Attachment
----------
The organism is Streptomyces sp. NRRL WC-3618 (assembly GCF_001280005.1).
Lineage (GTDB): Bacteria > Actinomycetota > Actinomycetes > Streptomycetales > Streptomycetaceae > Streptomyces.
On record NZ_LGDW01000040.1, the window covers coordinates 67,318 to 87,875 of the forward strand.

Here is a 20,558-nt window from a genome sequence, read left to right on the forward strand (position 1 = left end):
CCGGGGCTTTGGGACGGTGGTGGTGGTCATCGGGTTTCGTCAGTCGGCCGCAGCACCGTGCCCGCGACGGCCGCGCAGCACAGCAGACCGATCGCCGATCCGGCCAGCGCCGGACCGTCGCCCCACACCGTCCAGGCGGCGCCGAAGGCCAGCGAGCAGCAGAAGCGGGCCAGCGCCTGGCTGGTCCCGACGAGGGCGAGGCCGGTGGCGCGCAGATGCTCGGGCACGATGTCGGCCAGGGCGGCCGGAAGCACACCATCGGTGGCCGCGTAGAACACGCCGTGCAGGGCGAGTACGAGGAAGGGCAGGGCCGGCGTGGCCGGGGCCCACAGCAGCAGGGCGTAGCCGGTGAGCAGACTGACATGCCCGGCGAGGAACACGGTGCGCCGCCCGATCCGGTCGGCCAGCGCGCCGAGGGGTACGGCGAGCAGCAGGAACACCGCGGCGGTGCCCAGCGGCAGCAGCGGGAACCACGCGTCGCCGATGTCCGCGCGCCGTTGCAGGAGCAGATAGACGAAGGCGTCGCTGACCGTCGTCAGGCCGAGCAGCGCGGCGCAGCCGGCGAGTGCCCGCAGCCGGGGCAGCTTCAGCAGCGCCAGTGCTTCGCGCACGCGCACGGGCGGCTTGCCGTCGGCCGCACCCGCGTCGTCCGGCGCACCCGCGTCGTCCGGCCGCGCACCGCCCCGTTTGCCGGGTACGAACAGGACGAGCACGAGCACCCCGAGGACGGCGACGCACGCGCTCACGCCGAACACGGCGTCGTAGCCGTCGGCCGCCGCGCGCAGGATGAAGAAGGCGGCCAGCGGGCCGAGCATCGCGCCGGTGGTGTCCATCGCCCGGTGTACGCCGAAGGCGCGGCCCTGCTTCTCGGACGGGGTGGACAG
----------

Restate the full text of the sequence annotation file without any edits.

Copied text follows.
The organism is Streptomyces sp. NRRL WC-3618 (assembly GCF_001280005.1).
Lineage (GTDB): Bacteria > Actinomycetota > Actinomycetes > Streptomycetales > Streptomycetaceae > Streptomyces.
On record NZ_LGDW01000040.1, the window covers coordinates 67,318 to 87,875 of the forward strand.

Here is a 20,558-nt window from a genome sequence, read left to right on the forward strand (position 1 = left end):
CCGGGGCTTTGGGACGGTGGTGGTGGTCATCGGGTTTCGTCAGTCGGCCGCAGCACCGTGCCCGCGACGGCCGCGCAGCACAGCAGACCGATCGCCGATCCGGCCAGCGCCGGACCGTCGCCCCACACCGTCCAGGCGGCGCCGAAGGCCAGCGAGCAGCAGAAGCGGGCCAGCGCCTGGCTGGTCCCGACGAGGGCGAGGCCGGTGGCGCGCAGATGCTCGGGCACGATGTCGGCCAGGGCGGCCGGAAGCACACCATCGGTGGCCGCGTAGAACACGCCGTGCAGGGCGAGTACGAGGAAGGGCAGGGCCGGCGTGGCCGGGGCCCACAGCAGCAGGGCGTAGCCGGTGAGCAGACTGACATGCCCGGCGAGGAACACGGTGCGCCGCCCGATCCGGTCGGCCAGCGCGCCGAGGGGTACGGCGAGCAGCAGGAACACCGCGGCGGTGCCCAGCGGCAGCAGCGGGAACCACGCGTCGCCGATGTCCGCGCGCCGTTGCAGGAGCAGATAGACGAAGGCGTCGCTGACCGTCGTCAGGCCGAGCAGCGCGGCGCAGCCGGCGAGTGCCCGCAGCCGGGGCAGCTTCAGCAGCGCCAGTGCTTCGCGCACGCGCACGGGCGGCTTGCCGTCGGCCGCACCCGCGTCGTCCGGCGCACCCGCGTCGTCCGGCCGCGCACCGCCCCGTTTGCCGGGTACGAACAGGACGAGCACGAGCACCCCGAGGACGGCGACGCACGCGCTCACGCCGAACACGGCGTCGTAGCCGTCGGCCGCCGCGCGCAGGATGAAGAAGGCGGCCAGCGGGCCGAGCATCGCGCCGGTGGTGTCCATCGCCCGGTGTACGCCGAAGGCGCGGCCCTGCTTCTCGGACGGGGTGGACAG